Title: How could a difference of 0.5°C in global warming modify the mean and extreme climate conditions around Antarctica?

Authors: Ramiro I. Saurral, Gabriela A. Raggio, Carla N. Gulizia

Journal: International Journal of Climatology

URL: https://doi.org/10.1002/joc.6566


Recently, active debate in the climate scientific community has focused on the relative benefits to our planet of limiting global warming to 1.5°C above the global-mean preindustrial conditions, compared to a net warming of 2°C. In this article, Saurral et al. (2020) studied the plausible effects over the climate of the Antarctic continent encompassing both the mean and extreme climate conditions. Results suggest that global warming will unanimously lead to increasing temperatures over Antarctica, which will be accompanied by a reduction in sea ice around the continent. However, significant variations would arise when scenarios of 1.5°C and 2°C warming are considered. Under a 1.5oC warming scenario, these include a smaller reduction in the frequency of extremely cold days over the continent, as well as a reduced alteration in the strong westerly winds over the Southern Ocean. Regarding sea ice, both scenarios also suggest significantly different drops in the amount of ice surrounding Antarctica, with the largest variations taking place over the Amundsen-Bellingshausen Sea area. It should be noted that such changes would not only affect the climate of Antarctica, but other regions of the Southern Hemisphere as well. Such is the case for South America, where the variations in sea ice could lead to changes in the frequency and strength of cold fronts, as well as in mechanisms related to precipitation and storm formation.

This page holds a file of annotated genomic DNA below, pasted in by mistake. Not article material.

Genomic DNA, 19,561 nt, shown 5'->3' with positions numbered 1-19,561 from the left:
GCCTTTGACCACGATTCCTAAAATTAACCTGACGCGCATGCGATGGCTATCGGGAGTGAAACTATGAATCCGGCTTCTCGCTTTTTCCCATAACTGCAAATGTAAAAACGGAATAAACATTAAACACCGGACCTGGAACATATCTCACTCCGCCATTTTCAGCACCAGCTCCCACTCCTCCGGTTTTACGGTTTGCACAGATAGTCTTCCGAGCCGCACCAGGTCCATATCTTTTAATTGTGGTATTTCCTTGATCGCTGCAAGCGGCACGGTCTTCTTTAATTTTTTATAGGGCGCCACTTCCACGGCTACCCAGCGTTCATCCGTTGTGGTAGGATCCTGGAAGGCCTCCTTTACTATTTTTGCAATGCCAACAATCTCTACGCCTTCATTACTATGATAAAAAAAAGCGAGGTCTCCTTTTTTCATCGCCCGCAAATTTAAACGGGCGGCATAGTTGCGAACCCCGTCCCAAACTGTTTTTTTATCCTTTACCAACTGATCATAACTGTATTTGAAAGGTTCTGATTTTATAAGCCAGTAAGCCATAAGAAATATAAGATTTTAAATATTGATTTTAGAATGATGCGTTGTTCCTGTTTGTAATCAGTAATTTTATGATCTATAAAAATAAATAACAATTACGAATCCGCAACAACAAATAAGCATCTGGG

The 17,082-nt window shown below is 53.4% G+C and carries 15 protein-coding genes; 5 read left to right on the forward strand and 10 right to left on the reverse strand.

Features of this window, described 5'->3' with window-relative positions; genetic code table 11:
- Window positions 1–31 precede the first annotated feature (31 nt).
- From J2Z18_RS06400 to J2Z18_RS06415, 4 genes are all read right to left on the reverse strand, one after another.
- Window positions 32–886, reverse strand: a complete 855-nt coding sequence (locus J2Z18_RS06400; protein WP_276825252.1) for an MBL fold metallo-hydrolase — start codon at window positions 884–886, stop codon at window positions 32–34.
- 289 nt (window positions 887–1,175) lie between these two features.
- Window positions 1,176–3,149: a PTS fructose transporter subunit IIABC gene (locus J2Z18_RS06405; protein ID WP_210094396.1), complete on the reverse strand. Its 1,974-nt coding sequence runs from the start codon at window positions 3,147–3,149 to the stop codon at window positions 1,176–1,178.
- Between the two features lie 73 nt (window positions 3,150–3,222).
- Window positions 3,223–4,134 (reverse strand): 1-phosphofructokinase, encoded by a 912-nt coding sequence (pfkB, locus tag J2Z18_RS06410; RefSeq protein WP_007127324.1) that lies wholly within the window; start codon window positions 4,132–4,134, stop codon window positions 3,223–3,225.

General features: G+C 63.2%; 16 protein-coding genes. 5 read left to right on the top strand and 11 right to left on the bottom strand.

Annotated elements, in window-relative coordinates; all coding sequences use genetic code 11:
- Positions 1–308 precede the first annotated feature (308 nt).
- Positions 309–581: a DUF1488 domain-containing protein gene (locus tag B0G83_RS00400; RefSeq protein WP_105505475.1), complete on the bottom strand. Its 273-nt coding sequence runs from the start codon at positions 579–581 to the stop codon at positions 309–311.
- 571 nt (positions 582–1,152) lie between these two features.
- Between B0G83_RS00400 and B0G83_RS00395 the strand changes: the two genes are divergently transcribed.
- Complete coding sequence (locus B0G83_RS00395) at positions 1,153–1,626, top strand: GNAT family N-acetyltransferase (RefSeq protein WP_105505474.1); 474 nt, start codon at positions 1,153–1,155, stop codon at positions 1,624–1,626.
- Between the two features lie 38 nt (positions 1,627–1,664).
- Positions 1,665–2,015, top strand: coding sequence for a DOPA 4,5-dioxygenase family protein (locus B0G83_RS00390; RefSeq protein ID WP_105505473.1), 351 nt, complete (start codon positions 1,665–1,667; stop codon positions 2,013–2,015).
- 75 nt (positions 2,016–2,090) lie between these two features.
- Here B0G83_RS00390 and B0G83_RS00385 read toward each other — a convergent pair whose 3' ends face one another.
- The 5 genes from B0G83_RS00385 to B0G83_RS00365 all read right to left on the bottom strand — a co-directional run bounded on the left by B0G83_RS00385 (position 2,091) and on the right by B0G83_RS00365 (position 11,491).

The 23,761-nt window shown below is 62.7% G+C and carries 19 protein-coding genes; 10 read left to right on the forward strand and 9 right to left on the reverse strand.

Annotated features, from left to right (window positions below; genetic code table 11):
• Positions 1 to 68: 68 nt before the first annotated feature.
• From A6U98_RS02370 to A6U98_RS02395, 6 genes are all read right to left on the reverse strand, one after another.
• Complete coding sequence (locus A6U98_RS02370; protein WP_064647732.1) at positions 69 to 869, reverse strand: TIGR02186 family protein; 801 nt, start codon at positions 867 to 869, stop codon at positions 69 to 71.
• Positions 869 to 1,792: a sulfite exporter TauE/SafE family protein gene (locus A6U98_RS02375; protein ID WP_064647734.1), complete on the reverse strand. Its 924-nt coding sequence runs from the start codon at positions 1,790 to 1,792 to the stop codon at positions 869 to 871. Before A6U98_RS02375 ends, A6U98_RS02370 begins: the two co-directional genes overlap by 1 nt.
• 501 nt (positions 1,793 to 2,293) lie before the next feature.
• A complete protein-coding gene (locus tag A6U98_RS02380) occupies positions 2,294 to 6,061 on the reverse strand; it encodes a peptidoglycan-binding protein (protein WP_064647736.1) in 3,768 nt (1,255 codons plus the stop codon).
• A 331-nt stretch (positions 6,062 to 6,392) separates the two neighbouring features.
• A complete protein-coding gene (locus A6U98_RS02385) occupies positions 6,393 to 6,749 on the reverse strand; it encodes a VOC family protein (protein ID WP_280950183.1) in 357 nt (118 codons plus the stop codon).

Further research is still needed to underpin some of the physical mechanisms behind the aforementioned changes. Still, the take-home message from this research is that every effort to limit global warming would be beneficial to sustain the observed climate conditions of Antarctica and likely to help as well in the conservation of biodiversity within those high latitudes of the Southern Hemisphere.